Wednesday, 29 March 2017

Where do I come from?

[This post was originally published on on the 27th March 2017]
A Macrohistory of Librarianship
The great tradition of librarianship, and all that which has come before me.

As part of a lit review, as part of a Doctorate, I decided to do a short Macrohistory of librarianship. A Macrohistory is a history of ‘a really long time’ of something, where you look for patterns, themes, cycles and/or repetition. Less important is the genealogies of what happened when, or who did what to whom.
In doing this particular exercise I discovered that, as a member of the LIS profession, I come from a long line of what can only be called “culture enforcers”, with a repeating theme of the reinforcement of dominant forms of power. It has made me decidedly uncomfortable.


I do not think that word means what you think it means.

As a liberal and critical thinking library professional, I like to think of the profession as a kind of rebellious and radical information distributor; challenging the dominant paradigm and bringing about social change. Perhaps this is true for some, but the profession as a whole belongs to the powers that be.


Social, economic, military, and political power.

Throughout all civilisations, the problems with having libraries is that they are expensive. This is a problem because it means that the existence of libraries and librarians relies upon a person or organisation with a lot of money. This means that the person or organisation with a lot of money ends up having a very large say in what the library does.


I have missed lots here, as there are just too many.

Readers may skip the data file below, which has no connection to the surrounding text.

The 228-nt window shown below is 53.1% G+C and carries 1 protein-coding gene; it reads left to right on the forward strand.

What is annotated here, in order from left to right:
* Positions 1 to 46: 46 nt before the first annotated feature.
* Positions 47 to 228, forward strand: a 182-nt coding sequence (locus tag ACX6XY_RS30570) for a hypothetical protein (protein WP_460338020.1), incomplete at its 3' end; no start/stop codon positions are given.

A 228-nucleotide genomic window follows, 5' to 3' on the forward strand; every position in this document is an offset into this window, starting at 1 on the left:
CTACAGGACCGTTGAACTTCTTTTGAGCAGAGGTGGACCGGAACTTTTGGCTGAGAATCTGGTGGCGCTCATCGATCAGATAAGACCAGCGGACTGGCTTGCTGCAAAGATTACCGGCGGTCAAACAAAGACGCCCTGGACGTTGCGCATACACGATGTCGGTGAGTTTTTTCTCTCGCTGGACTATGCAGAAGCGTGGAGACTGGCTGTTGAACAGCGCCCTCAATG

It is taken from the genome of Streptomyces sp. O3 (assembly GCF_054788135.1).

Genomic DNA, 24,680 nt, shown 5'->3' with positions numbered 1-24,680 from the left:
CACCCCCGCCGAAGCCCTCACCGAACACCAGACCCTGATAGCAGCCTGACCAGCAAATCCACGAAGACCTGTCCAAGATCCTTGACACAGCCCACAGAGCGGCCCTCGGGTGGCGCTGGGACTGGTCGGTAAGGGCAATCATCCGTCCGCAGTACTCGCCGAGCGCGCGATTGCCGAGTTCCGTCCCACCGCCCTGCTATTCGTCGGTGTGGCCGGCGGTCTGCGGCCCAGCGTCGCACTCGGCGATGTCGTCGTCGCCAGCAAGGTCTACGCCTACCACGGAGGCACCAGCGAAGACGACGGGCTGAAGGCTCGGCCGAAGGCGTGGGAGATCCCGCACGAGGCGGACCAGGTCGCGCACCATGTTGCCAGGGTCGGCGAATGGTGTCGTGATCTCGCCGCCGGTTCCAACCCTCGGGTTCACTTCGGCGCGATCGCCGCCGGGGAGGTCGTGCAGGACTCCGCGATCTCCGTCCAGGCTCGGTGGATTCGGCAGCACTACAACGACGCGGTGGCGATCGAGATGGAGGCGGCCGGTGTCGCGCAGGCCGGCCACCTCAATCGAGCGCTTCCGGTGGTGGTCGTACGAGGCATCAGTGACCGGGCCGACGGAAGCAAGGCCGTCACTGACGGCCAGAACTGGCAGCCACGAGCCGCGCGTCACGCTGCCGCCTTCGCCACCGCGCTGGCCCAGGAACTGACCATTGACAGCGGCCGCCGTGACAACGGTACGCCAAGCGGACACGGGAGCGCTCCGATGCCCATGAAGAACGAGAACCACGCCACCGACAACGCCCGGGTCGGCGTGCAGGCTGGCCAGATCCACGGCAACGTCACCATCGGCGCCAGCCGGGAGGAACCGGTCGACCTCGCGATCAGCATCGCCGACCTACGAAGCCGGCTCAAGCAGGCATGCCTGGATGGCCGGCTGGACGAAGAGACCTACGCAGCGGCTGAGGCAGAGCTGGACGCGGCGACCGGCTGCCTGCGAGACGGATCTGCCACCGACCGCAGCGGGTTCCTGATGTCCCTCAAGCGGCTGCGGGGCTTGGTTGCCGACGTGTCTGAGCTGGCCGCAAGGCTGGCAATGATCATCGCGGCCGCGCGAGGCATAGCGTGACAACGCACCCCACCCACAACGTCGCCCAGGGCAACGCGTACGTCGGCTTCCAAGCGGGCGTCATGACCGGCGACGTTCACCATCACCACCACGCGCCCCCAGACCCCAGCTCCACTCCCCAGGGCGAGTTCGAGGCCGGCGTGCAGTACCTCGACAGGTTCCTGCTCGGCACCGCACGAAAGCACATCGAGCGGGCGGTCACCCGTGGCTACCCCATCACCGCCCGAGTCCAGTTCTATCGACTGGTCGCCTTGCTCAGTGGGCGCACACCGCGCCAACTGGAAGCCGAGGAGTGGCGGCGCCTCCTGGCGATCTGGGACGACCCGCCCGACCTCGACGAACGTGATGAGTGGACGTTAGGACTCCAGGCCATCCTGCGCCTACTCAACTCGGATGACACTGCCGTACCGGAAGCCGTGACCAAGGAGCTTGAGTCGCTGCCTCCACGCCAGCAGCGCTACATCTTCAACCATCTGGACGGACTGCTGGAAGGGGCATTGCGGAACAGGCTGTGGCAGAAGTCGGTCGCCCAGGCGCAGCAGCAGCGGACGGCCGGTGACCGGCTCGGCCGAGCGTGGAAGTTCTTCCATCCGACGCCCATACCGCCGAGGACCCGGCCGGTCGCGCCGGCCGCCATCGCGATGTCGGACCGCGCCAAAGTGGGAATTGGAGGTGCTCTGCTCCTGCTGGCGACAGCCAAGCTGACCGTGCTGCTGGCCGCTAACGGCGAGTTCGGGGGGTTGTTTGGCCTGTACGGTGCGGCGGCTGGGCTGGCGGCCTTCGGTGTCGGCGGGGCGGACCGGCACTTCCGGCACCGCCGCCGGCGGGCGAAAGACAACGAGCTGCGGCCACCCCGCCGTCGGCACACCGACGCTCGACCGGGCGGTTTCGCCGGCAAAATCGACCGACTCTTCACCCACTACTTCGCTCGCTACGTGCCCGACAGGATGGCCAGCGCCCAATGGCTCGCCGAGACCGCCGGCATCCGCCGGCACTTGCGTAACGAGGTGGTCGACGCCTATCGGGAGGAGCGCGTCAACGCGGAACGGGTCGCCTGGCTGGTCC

• Ashurbanipal kept a library of records of omens and methods of divination so he could stay King, and defeat his half-brother who was King of Babylon. When he conquered a land, he took their writing and put it all in his Library.
  • The Great Library of Alexandria existed to stamp Greek culture on conquered Egypt. Although considered ‘public’ it was really only accessed by the ruling class and ‘educated men’. Librarians were essentially courtiers and scholars in favour with the Royal family.
  • China: Official Imperial Library approved versions of the Confucian Classics were created, edited, destroyed, copied, distributed and preserved based on which Dynasty was justifying their rule at a particular time.
  • In Medieval Europe only the Church were allowed to look after the books, and to read, write, and distribute the teachings of the books. Then, later, they created special books to justify the torture and slaughter of innocent women accused of witchcraft.
  • During the renaissance, it was all about who had a bigger library with better staff than everyone else, because ‘whosoever has the biggest Library with the most notable librarian wins’.
  • In the nineteenth century United States, an incredibly rich steel tycoon with a known political agenda gave money to lots of cities to open public libraries. Perhaps to justify what he had done to get that money.
  • Today, public libraries serve the interests of federal and state governments and local councils in attracting residents, promoting and reinforcing endorsed narratives and celebrating mainstream cultural events.
  • Academic libraries are primarily distributors of material for major for-profit publishing corporations.

What next?

Questions from a futures researcher.

The profession is reinforcing its past, but what is next? We still have our human agency, our will, and a vision. What is your vision for librarianship? Do we need to reassess our funding models? Would a crowdfunded library be better able to create the future we want to see?

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